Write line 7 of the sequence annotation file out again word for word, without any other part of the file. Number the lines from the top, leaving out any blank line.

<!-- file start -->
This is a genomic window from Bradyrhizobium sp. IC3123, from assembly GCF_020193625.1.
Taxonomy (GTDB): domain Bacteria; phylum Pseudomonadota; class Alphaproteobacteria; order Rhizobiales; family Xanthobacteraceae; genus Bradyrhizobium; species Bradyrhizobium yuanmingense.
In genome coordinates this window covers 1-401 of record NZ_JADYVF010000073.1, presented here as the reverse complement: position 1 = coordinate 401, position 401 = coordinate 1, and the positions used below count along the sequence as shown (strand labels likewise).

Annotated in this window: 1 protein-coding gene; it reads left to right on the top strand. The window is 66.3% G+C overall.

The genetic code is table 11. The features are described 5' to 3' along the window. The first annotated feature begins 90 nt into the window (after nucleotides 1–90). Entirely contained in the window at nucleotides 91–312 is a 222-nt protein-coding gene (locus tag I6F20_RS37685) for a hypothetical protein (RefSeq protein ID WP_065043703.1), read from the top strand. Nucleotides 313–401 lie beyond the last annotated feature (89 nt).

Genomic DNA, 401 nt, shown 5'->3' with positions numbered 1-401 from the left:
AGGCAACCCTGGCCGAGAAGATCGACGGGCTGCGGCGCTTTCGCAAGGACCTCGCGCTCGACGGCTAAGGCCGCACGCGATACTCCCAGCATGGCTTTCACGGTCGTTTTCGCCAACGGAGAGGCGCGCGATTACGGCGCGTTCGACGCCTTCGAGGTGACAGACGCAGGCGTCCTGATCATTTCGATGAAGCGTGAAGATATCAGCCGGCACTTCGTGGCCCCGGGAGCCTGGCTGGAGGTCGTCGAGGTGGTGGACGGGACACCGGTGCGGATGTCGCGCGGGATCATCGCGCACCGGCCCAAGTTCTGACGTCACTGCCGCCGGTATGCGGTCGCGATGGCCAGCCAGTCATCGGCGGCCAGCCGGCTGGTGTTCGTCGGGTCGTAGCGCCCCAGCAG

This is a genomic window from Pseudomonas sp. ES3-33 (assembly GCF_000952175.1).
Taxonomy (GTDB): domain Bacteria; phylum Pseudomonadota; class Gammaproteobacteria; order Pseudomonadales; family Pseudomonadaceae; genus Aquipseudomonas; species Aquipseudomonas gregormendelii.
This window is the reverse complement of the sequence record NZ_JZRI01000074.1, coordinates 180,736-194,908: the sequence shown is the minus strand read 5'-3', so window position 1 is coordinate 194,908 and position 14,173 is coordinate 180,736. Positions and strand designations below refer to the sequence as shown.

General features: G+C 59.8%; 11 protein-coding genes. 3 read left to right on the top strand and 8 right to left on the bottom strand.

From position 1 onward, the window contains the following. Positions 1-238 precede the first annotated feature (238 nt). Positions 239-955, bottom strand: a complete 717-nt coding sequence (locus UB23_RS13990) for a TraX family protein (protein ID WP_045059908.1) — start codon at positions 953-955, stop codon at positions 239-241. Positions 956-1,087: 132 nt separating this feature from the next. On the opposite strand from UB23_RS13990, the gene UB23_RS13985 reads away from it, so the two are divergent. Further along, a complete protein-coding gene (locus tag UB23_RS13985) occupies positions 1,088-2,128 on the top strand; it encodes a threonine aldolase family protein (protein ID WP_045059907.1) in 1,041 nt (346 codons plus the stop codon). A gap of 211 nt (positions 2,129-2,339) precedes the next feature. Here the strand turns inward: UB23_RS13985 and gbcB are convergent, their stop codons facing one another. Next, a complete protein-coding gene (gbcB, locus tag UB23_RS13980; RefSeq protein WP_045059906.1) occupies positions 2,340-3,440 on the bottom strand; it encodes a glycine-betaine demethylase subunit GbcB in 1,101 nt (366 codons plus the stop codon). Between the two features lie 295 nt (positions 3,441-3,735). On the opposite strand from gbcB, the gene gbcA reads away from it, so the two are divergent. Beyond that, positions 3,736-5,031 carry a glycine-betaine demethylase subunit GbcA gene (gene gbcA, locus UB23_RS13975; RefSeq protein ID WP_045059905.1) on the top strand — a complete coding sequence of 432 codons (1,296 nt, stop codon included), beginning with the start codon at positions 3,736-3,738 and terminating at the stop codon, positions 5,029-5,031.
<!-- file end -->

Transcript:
AGGCAACCCTGGCCGAGAAGATCGACGGGCTGCGGCGCTTTCGCAAGGACCTCGCGCTCGACGGCTAAGGCCGCACGCGATACTCCCAGCATGGCTTTCACGGTCGTTTTCGCCAACGGAGAGGCGCGCGATTACGGCGCGTTCGACGCCTTCGAGGTGACAGACGCAGGCGTCCTGATCATTTCGATGAAGCGTGAAGATATCAGCCGGCACTTCGTGGCCCCGGGAGCCTGGCTGGAGGTCGTCGAGGTGGTGGACGGGACACCGGTGCGGATGTCGCGCGGGATCATCGCGCACCGGCCCAAGTTCTGACGTCACTGCCGCCGGTATGCGGTCGCGATGGCCAGCCAGTCATCGGCGGCCAGCCGGCTGGTGTTCGTCGGGTCGTAGCGCCCCAGCAG